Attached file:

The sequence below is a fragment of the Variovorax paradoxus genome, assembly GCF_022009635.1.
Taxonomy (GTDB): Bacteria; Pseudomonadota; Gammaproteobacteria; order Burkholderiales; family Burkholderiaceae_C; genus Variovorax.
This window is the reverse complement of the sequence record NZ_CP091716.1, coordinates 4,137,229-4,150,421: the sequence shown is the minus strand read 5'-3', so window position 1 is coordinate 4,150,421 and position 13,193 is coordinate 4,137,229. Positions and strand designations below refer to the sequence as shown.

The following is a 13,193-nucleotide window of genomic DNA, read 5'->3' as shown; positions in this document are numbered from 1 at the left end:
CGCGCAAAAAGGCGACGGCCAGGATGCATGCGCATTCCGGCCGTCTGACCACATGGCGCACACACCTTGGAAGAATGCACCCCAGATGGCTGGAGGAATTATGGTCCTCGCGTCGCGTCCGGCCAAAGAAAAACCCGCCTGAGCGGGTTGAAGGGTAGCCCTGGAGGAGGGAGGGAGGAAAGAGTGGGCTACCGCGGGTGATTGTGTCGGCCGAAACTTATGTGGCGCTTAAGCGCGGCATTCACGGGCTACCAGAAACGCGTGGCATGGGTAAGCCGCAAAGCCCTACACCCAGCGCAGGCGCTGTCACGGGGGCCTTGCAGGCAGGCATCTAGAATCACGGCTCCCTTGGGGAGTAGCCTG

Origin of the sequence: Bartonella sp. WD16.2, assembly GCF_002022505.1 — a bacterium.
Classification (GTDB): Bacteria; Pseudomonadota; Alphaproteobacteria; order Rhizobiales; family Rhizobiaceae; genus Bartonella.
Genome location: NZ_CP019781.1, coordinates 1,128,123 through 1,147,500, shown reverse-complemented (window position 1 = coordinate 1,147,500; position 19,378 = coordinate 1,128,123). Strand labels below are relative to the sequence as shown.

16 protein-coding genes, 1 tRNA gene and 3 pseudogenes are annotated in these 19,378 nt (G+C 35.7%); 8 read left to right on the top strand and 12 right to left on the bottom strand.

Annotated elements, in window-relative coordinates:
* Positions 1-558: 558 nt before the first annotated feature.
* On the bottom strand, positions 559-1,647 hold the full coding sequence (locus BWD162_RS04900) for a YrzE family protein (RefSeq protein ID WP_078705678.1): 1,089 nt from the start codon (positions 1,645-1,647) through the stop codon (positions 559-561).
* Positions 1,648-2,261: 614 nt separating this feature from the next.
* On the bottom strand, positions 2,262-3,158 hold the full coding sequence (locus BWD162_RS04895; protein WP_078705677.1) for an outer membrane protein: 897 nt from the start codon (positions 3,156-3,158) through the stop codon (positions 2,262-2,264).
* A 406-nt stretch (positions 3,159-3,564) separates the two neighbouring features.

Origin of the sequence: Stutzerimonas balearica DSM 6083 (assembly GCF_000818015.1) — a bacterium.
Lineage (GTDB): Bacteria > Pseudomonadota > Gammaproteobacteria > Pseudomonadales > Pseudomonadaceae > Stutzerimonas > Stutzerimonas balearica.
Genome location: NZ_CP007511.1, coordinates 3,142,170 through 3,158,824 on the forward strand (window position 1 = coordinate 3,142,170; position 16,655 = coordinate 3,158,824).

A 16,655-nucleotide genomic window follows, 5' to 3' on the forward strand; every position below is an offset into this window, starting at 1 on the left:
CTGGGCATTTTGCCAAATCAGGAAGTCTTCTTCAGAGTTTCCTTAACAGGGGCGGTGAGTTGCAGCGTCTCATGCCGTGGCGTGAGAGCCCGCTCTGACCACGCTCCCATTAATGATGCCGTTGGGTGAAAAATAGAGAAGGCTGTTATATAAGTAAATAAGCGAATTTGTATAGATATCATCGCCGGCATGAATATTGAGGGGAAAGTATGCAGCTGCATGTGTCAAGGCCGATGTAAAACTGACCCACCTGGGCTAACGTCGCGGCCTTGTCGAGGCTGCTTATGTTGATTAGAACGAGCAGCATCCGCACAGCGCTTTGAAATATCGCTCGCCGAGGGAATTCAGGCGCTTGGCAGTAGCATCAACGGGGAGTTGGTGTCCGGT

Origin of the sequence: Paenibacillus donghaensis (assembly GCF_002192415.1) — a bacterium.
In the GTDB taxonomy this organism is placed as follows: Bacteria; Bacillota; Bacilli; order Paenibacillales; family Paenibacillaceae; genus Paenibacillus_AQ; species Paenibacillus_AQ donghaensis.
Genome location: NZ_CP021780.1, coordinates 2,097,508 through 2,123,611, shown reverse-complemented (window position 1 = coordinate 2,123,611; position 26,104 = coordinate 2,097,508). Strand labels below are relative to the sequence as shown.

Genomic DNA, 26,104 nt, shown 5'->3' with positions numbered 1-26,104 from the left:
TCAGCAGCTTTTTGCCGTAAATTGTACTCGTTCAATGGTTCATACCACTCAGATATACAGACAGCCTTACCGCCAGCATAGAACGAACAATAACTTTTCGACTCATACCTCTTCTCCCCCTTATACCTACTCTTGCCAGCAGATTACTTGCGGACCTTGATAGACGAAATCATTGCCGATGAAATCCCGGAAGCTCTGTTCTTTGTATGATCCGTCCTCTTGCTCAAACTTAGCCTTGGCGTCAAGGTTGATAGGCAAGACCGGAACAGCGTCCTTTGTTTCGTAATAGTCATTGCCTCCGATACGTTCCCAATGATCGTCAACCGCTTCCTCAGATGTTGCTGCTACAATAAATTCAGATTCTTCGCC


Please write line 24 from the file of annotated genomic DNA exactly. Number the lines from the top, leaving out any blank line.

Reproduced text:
Genomic DNA, 26,104 nt, shown 5'->3' with positions numbered 1-26,104 from the left: